Pancratius (1), (St. Pancras), martyr at Rome on the Via Aurelia,
a.d. 304; a Phrygian by birth, but baptized at Rome by the pope himself. He suffered
when only 14 years of age with his uncle Dionysius. His martyrdom was very celebrated
in the early ages. His church still gives a title to a cardinal, and to a well-known
parish church in London. Gregory of Tours (de Glor. Martt. i. 39) tells us
that his tomb outside the walls of Rome was so sacred that the devil at once seized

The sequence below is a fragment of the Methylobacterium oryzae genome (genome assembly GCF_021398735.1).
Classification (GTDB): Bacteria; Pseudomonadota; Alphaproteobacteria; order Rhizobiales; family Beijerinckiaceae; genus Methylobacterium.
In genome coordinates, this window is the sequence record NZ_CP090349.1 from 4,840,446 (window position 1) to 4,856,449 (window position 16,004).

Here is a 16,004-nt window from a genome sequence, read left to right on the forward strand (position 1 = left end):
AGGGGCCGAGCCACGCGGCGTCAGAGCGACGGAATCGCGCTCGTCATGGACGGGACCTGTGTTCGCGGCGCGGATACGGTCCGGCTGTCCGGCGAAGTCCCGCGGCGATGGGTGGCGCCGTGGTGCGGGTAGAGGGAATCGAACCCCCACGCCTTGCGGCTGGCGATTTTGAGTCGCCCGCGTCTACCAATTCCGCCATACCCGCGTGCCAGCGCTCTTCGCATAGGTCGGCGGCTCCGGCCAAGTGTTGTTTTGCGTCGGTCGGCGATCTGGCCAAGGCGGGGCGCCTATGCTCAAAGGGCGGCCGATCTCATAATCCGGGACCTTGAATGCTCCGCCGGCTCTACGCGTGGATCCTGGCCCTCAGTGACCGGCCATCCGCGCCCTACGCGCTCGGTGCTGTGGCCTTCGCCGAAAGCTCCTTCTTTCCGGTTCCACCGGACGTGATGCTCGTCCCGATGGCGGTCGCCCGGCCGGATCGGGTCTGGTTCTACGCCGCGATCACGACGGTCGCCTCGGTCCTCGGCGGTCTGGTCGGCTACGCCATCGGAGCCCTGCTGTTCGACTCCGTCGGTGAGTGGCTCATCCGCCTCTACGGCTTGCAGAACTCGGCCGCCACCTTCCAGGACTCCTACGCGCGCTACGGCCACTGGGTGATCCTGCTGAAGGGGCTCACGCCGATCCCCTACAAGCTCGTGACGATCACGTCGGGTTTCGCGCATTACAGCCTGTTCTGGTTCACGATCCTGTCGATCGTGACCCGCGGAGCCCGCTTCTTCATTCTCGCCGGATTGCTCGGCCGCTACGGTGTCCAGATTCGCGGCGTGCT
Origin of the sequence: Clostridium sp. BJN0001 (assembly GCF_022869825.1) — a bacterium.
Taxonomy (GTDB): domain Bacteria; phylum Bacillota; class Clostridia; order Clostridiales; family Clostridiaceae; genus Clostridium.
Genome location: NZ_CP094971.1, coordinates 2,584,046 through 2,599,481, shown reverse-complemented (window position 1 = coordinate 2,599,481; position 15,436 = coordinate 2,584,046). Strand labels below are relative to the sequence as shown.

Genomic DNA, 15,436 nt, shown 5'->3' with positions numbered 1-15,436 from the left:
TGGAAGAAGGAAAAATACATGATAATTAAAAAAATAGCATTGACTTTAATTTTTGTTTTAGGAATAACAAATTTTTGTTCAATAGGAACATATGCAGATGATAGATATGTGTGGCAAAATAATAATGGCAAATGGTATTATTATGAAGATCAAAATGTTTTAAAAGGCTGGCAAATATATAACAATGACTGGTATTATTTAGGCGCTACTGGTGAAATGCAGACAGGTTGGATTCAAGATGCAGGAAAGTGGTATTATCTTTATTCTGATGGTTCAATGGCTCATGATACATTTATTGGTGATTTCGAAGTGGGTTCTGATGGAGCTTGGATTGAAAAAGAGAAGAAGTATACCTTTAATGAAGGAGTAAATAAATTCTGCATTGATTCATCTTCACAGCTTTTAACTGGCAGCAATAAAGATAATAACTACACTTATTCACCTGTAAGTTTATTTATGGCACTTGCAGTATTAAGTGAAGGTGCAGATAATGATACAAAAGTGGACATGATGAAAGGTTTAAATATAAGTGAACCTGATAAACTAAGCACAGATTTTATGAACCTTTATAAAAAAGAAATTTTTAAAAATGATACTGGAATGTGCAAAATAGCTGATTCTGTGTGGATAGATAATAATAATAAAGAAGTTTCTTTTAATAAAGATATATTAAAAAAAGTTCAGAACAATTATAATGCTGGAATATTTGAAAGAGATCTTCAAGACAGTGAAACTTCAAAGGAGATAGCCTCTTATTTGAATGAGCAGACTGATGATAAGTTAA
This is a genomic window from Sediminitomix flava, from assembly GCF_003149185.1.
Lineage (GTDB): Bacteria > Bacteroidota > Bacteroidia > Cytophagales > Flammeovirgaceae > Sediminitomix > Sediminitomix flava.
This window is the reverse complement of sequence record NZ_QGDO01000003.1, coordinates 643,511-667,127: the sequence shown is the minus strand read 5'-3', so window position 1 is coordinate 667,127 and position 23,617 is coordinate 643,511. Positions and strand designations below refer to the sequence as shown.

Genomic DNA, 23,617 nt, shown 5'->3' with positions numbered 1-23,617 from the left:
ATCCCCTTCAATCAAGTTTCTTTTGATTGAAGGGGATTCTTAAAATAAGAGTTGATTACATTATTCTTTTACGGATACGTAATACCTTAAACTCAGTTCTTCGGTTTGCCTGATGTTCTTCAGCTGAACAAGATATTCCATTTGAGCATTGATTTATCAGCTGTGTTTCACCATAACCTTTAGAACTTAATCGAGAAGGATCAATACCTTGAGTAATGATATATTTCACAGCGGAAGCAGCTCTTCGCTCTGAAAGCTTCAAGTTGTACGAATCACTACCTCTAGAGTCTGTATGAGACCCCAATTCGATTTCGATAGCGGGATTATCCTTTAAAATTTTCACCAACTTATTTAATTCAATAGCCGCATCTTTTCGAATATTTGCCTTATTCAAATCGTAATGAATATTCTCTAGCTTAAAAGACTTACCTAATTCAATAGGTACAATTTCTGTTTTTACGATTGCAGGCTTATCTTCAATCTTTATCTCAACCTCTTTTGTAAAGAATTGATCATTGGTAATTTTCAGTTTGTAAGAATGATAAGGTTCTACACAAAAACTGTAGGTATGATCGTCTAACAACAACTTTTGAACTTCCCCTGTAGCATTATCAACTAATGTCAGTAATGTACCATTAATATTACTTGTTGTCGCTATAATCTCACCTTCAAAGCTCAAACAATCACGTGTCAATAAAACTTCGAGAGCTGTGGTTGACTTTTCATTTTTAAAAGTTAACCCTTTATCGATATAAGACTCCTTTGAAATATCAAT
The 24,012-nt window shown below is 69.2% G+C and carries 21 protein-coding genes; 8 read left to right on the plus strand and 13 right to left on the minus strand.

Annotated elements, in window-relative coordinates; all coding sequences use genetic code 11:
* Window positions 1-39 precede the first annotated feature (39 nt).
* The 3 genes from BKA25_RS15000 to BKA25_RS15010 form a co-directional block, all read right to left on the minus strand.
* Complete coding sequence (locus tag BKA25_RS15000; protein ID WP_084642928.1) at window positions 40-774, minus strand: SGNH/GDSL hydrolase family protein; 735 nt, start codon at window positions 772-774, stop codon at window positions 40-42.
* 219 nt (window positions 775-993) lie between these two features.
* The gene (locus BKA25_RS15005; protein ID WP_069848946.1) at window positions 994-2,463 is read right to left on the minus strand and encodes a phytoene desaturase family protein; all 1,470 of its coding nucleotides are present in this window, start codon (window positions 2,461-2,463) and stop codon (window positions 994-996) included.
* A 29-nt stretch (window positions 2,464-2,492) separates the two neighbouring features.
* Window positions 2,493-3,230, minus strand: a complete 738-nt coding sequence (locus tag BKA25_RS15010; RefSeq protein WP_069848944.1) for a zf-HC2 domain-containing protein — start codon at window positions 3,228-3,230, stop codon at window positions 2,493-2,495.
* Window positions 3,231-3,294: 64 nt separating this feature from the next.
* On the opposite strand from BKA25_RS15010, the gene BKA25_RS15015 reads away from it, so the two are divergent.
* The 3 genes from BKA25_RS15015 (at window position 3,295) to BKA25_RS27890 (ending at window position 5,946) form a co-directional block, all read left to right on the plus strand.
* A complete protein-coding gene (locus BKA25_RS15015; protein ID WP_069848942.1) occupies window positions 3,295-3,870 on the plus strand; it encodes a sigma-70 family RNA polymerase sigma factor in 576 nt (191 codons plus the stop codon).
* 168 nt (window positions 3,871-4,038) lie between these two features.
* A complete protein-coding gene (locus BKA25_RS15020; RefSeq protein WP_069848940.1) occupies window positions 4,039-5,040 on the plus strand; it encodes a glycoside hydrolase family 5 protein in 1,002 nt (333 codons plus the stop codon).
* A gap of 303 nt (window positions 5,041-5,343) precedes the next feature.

those who swore falsely before it. Gregory the Great mentions the martyr in his
Epp. (iv. 18 and vi. 49), and in Homily (xxvii.) on St. John (Ceill. iii.
29; Tillem. Mém. v. 260; AA. SS. Boll. Mai. ii. 17; Ruinart. AA.
Sinc. p. 407; Mart. Rom. Vet., Usuard.).